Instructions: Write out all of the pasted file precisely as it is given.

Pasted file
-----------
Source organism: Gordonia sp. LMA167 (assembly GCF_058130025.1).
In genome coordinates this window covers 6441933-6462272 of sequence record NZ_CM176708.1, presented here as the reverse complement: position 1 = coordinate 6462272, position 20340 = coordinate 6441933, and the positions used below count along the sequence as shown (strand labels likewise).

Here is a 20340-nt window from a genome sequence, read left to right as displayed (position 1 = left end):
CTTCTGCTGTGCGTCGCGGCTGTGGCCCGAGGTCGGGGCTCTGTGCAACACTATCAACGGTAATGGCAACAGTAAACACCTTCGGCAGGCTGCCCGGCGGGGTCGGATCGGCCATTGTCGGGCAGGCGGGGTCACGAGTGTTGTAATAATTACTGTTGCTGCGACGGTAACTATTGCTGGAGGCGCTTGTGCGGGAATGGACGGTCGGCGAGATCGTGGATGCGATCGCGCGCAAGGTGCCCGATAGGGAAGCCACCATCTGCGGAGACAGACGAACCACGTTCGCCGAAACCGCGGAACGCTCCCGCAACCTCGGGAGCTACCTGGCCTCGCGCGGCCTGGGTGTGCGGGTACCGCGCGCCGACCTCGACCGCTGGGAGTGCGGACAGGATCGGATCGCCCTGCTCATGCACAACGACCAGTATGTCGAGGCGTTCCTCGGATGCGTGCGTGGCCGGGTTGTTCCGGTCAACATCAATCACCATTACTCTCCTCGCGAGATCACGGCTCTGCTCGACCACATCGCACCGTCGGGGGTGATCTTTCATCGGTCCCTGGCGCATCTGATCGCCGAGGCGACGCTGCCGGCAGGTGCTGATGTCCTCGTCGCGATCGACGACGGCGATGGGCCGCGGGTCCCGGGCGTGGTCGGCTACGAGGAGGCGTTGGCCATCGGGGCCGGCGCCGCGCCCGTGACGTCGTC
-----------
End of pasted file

Source organism: Gordonia sp. LMA167 (assembly GCF_058130025.1).
In genome coordinates this window covers 6441933-6462272 of sequence record NZ_CM176708.1, presented here as the reverse complement: position 1 = coordinate 6462272, position 20340 = coordinate 6441933, and the positions used below count along the sequence as shown (strand labels likewise).

Here is a 20340-nt window from a genome sequence, read left to right as displayed (position 1 = left end):
CTTCTGCTGTGCGTCGCGGCTGTGGCCCGAGGTCGGGGCTCTGTGCAACACTATCAACGGTAATGGCAACAGTAAACACCTTCGGCAGGCTGCCCGGCGGGGTCGGATCGGCCATTGTCGGGCAGGCGGGGTCACGAGTGTTGTAATAATTACTGTTGCTGCGACGGTAACTATTGCTGGAGGCGCTTGTGCGGGAATGGACGGTCGGCGAGATCGTGGATGCGATCGCGCGCAAGGTGCCCGATAGGGAAGCCACCATCTGCGGAGACAGACGAACCACGTTCGCCGAAACCGCGGAACGCTCCCGCAACCTCGGGAGCTACCTGGCCTCGCGCGGCCTGGGTGTGCGGGTACCGCGCGCCGACCTCGACCGCTGGGAGTGCGGACAGGATCGGATCGCCCTGCTCATGCACAACGACCAGTATGTCGAGGCGTTCCTCGGATGCGTGCGTGGCCGGGTTGTTCCGGTCAACATCAATCACCATTACTCTCCTCGCGAGATCACGGCTCTGCTCGACCACATCGCACCGTCGGGGGTGATCTTTCATCGGTCCCTGGCGCATCTGATCGCCGAGGCGACGCTGCCGGCAGGTGCTGATGTCCTCGTCGCGATCGACGACGGCGATGGGCCGCGGGTCCCGGGCGTGGTCGGCTACGAGGAGGCGTTGGCCATCGGGGCCGGCGCCGCGCCCGTGACGTCGTC